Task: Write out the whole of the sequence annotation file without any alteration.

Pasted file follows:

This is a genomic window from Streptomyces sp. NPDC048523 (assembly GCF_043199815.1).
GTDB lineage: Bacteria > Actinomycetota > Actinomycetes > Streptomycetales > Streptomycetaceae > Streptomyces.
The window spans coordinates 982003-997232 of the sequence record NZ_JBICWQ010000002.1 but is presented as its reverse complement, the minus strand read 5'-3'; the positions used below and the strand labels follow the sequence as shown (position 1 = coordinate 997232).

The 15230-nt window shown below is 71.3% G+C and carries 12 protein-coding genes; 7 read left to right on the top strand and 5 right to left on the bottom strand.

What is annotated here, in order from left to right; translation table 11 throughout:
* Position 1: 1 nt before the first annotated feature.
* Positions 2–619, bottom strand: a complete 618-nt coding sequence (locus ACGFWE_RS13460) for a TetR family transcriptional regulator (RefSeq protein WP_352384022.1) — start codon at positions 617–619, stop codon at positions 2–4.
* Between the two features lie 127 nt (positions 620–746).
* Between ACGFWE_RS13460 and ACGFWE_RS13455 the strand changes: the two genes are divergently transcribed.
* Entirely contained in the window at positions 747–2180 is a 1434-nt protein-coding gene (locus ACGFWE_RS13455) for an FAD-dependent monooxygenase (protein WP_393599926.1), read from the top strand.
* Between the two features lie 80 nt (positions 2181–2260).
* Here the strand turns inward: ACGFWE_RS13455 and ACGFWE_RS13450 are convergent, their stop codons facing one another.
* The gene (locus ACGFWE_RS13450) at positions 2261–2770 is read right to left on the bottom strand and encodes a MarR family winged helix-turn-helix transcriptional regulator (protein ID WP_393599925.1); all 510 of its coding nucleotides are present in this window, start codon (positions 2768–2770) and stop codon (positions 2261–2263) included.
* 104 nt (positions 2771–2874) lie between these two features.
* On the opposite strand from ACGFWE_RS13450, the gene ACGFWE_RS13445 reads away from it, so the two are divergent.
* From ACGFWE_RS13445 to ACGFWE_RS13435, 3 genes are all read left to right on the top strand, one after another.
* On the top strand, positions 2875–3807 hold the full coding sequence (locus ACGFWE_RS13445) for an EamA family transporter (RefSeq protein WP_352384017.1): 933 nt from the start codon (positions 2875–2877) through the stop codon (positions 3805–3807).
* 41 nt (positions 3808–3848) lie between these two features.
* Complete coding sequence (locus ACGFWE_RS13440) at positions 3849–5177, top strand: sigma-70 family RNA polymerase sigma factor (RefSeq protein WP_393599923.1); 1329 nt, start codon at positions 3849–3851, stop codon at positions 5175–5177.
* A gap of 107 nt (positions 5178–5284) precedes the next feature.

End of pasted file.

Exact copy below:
This is a genomic window from Streptomyces sp. NPDC048523 (assembly GCF_043199815.1).
GTDB lineage: Bacteria > Actinomycetota > Actinomycetes > Streptomycetales > Streptomycetaceae > Streptomyces.
The window spans coordinates 982003-997232 of the sequence record NZ_JBICWQ010000002.1 but is presented as its reverse complement, the minus strand read 5'-3'; the positions used below and the strand labels follow the sequence as shown (position 1 = coordinate 997232).

The 15230-nt window shown below is 71.3% G+C and carries 12 protein-coding genes; 7 read left to right on the top strand and 5 right to left on the bottom strand.

What is annotated here, in order from left to right; translation table 11 throughout:
* Position 1: 1 nt before the first annotated feature.
* Positions 2–619, bottom strand: a complete 618-nt coding sequence (locus ACGFWE_RS13460) for a TetR family transcriptional regulator (RefSeq protein WP_352384022.1) — start codon at positions 617–619, stop codon at positions 2–4.
* Between the two features lie 127 nt (positions 620–746).
* Between ACGFWE_RS13460 and ACGFWE_RS13455 the strand changes: the two genes are divergently transcribed.
* Entirely contained in the window at positions 747–2180 is a 1434-nt protein-coding gene (locus ACGFWE_RS13455) for an FAD-dependent monooxygenase (protein WP_393599926.1), read from the top strand.
* Between the two features lie 80 nt (positions 2181–2260).
* Here the strand turns inward: ACGFWE_RS13455 and ACGFWE_RS13450 are convergent, their stop codons facing one another.
* The gene (locus ACGFWE_RS13450) at positions 2261–2770 is read right to left on the bottom strand and encodes a MarR family winged helix-turn-helix transcriptional regulator (protein ID WP_393599925.1); all 510 of its coding nucleotides are present in this window, start codon (positions 2768–2770) and stop codon (positions 2261–2263) included.
* 104 nt (positions 2771–2874) lie between these two features.
* On the opposite strand from ACGFWE_RS13450, the gene ACGFWE_RS13445 reads away from it, so the two are divergent.
* From ACGFWE_RS13445 to ACGFWE_RS13435, 3 genes are all read left to right on the top strand, one after another.
* On the top strand, positions 2875–3807 hold the full coding sequence (locus ACGFWE_RS13445) for an EamA family transporter (RefSeq protein WP_352384017.1): 933 nt from the start codon (positions 2875–2877) through the stop codon (positions 3805–3807).
* 41 nt (positions 3808–3848) lie between these two features.
* Complete coding sequence (locus ACGFWE_RS13440) at positions 3849–5177, top strand: sigma-70 family RNA polymerase sigma factor (RefSeq protein WP_393599923.1); 1329 nt, start codon at positions 3849–3851, stop codon at positions 5175–5177.
* A gap of 107 nt (positions 5178–5284) precedes the next feature.